MORE women than average are dying from alcohol-related illnesses in Eastbourne.
According to research by the North West Public Health Observatory, women in Eastbourne need to cut down on the amount they are drinking.
The research shows 17.3 Eastbourne women in every 100,000 have died from an alcohol-related illness. This puts the town above the national average of 14.9 and above the south east average of 13.
The North West Public Health Observatory carried out its research on all 326 local authorities in the country and Eastbourne was ranked at 243 down the list for female deaths attributed to alcohol.
The town came out worse than neighbouring district Wealden, which had 11.6 per 100,000 women dying as a result of alcohol-related illnesses. Rother had 11.2 and Lewes 12.8, but Hastings came out worse than Eastbourne with a figure of 19.
Jane Thomas, consultant in public health, said, “Women – and men – who drink more than the safe limits over a sustained period of time are putting themselves at risk of alcohol-related harm and even death. The number of deaths from chronic liver disease continues to rise steadily. These deaths increased by around eight per cent in both women and men between 2003-05 and 2007-09.
“In Eastbourne, while the numbers of women’s deaths due to alcohol is of concern, men are more than twice as likely to die from the same cause.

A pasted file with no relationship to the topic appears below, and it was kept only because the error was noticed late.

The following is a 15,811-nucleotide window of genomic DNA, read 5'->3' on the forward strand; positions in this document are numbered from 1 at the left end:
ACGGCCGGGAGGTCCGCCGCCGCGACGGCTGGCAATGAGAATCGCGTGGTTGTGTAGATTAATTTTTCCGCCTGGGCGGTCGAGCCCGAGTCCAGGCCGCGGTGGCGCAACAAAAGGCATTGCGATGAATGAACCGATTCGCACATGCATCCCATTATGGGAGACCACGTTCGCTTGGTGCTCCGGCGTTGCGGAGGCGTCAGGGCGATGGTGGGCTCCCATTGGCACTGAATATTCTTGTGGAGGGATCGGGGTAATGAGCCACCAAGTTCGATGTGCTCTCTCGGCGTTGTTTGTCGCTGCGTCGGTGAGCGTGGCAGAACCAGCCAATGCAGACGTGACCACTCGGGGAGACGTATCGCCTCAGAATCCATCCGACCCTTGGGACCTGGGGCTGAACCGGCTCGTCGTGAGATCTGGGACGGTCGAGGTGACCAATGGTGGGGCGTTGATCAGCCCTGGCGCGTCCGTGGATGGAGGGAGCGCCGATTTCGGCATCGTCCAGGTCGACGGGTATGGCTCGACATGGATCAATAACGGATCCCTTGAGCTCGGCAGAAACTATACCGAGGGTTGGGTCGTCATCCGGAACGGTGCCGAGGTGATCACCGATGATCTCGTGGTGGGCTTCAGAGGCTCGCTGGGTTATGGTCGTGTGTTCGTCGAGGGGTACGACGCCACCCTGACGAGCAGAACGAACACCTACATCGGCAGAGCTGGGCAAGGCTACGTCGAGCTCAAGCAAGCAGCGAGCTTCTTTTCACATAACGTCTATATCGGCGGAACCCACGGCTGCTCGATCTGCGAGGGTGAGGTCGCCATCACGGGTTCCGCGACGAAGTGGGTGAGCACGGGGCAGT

“It is widely recognised that one of the reasons more people are drinking more is the price of alcohol relative to people’s incomes. While the cost of alcohol-related harm to the NHS, policing, and social support has risen, the cost of alcohol relative to incomes has reduced.
“NHS Sussex continues to invest in alcohol services like Action for Change and our health promotion services build on national campaigns, particularly to raise awareness of the dangers of drinking more than the national guidelines.
“We also work with GP practices and other health services to make sure staff can advise people where to get help. Also, in East Sussex the multi-agency alcohol harm reduction group is leading the strategy to reduce alcohol problems in local communities; the group includes representatives of health, local authorities, the police and the voluntary sector.”
The NHS recommends that women should not regularly drink more than two-three units a day and men should not regularly drink more than three-four units of alcohol a day. Regularly means drinking this amount every day or most days of the week.
For more information visit www.nhs.uk/units or call 24-hour alcohol helpline Drinkline on 0800 9178282. People wanting help for an alcohol problem can also contact Action for Change on 0300 111 2470 or visit www.action-for-change.org.